- Rebecca Anderson
Blog: Beyond the EHR - What's Next for Health IT
(Written for Change Healthcare)
Better patient care. Improved access to clinical data. Higher staff productivity. These are just some of the potential advantages of a well-implemented EHR system.
While most healthcare systems are realizing some of these benefits, there is still room for optimization. In a recent survey, only 36% of physicians reported that their staff had a positive opinion of their EHR system. Only 42% said the EHR had even slightly improved their quality of care.
How can healthcare and industry move beyond the current limitations of the EHR to create a system that lives up to the promise? Here are four ways.
1. Enhance Ease-of-use
Even the most high-tech gadget can become a paperweight if it is too difficult to use. Unfortunately, many providers continue to feel that the EHR only adds to their workload, offering little in return. The EHR may even be seen as a source of problems. In fact, one recent study noted a possible link between EHR usability issues and patient harm, specifically related to order placement, system automation and defaults, and alerts.
Improving the ease-of-use of EHR systems will go a long way towards improving data quality and reducing issues associated with usability errors. Innovations by EHR vendors are leading to smarter processes, more user-friendly dashboards, and integrated systems that won’t require multiple workstations or disrupt the provider’s workflow. Healthcare organizations can also increase staff comfort with EHR systems by providing comprehensive and ongoing training on key features and functionality.
2. Increase Interoperability
The average hospital has 16 different EHR systems in place, with only 2% using a single vendor. While a single source would be the simplest solution, such a big change may be beyond most health systems’ budgets. Speciality EHR systems, which account for a high number of instances within a hospital system, have functionality that simply cannot be replaced by the standard EHR—at least for now. The challenge is to ensure the flow of patient data across the disparate EHR systems, a burden that rests primarily on the shoulders of EHR vendors.
Progress is underway, thanks to a push from regulatory agencies and from consumers eager to track their own health data using apps such as Apple Health. While the challenge of EHR interoperability won’t be solved overnight, providers don’t need to sit idle. Instead, providers can identify data flow issues across EHR systems and ensure that any new vendors share a commitment to interoperability.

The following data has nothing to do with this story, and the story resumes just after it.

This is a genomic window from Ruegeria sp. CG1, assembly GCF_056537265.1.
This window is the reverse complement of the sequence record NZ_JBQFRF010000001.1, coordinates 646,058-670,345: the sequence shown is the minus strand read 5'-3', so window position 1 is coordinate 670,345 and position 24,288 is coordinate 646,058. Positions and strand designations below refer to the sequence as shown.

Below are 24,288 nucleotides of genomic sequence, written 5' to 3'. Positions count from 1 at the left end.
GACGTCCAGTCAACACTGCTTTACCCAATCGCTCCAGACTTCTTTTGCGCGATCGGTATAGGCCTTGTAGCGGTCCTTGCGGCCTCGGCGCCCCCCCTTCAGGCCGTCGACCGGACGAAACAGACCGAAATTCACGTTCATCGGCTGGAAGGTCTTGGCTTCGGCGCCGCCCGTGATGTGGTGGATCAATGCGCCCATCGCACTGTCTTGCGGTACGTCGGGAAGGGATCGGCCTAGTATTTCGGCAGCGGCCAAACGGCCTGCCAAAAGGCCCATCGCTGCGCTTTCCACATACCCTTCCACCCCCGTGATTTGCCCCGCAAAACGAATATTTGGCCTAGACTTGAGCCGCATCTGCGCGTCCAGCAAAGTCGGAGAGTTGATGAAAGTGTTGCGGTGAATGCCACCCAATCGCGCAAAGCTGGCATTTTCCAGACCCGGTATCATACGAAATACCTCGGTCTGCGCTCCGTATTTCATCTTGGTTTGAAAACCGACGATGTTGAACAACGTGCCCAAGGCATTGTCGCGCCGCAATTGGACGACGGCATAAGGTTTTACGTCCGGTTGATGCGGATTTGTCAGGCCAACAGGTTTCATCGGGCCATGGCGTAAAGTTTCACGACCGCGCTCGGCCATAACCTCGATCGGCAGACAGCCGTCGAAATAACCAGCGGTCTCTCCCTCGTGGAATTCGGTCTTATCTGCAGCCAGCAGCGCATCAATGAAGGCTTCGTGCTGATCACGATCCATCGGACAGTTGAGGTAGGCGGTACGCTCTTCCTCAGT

3. Collect More Data
The evolution of mobile technology in the consumer space continues to shape expectations for how providers would prefer to interact with healthcare technology. So, it’s not surprising that mobile EHR systems for iOS and Android devices have emerged as a significant growth area. Data collection features include hands-free notes using voice recognition, clinical image capture using the camera on your mobile device, and even remote charting which allows providers to add to charts and notes without logging into the workstation.
In addition to data collection, mobile solutions are also poised to facilitate earlier order entry, and time associated with data management while increasing the time physicians spend interacting directly with patients. While numerous apps are currently available, ensuring data security on mobile devices is a continued area of research.
4. Organize & Surface Relevant Data
In order to support provider preferences, most EHRs allow users to add data in numerous formats, both structured and unstructured. But it’s one thing to collect information and quite another to put the data to good use. While patient notes and imaging observations can be significantly easier to capture in a free-form narrative, it has been historically challenging to leverage this type of unstructured data in future diagnoses across the healthcare system.
Health IT already exists to help radiologists in their quest for organized and searchable data. Using machine learning, these intelligent systems can facilitate aggregate analysis of unstructured data in the patient record, making it significantly easier to gather data for a comprehensive radiology report. The software can also uncover key findings and track recommendations made by the radiologist to the referring physician. The end result is potentially improved access to real-time patient data for better decision-making at the point of care.
Take Your EHR Further
Realizing the full value of the EHR may take time, but existing solutions can provide an immediate boost to your EHR’s effectiveness. Contact Change Healthcare to learn how Enterprise Medical Imaging Solutions can help radiologists take their EHR further.